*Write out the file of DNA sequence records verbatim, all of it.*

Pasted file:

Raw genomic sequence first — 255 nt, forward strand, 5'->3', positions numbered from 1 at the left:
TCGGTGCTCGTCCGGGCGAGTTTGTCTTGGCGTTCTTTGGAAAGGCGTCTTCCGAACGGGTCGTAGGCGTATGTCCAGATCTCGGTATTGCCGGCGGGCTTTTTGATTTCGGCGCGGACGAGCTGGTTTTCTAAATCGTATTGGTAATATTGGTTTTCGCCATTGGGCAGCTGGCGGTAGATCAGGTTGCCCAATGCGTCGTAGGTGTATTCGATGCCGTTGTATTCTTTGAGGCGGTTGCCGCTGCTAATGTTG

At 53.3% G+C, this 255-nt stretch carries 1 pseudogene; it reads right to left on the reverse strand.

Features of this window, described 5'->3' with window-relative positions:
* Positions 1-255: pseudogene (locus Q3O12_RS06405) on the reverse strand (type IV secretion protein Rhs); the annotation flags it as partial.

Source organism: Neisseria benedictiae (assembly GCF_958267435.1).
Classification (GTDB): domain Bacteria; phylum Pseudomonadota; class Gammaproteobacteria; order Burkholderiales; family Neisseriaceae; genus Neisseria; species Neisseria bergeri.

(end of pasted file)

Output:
Raw genomic sequence first — 255 nt, forward strand, 5'->3', positions numbered from 1 at the left:
TCGGTGCTCGTCCGGGCGAGTTTGTCTTGGCGTTCTTTGGAAAGGCGTCTTCCGAACGGGTCGTAGGCGTATGTCCAGATCTCGGTATTGCCGGCGGGCTTTTTGATTTCGGCGCGGACGAGCTGGTTTTCTAAATCGTATTGGTAATATTGGTTTTCGCCATTGGGCAGCTGGCGGTAGATCAGGTTGCCCAATGCGTCGTAGGTGTATTCGATGCCGTTGTATTCTTTGAGGCGGTTGCCGCTGCTAATGTTG

At 53.3% G+C, this 255-nt stretch carries 1 pseudogene; it reads right to left on the reverse strand.

Features of this window, described 5'->3' with window-relative positions:
* Positions 1-255: pseudogene (locus Q3O12_RS06405) on the reverse strand (type IV secretion protein Rhs); the annotation flags it as partial.

Source organism: Neisseria benedictiae (assembly GCF_958267435.1).
Classification (GTDB): domain Bacteria; phylum Pseudomonadota; class Gammaproteobacteria; order Burkholderiales; family Neisseriaceae; genus Neisseria; species Neisseria bergeri.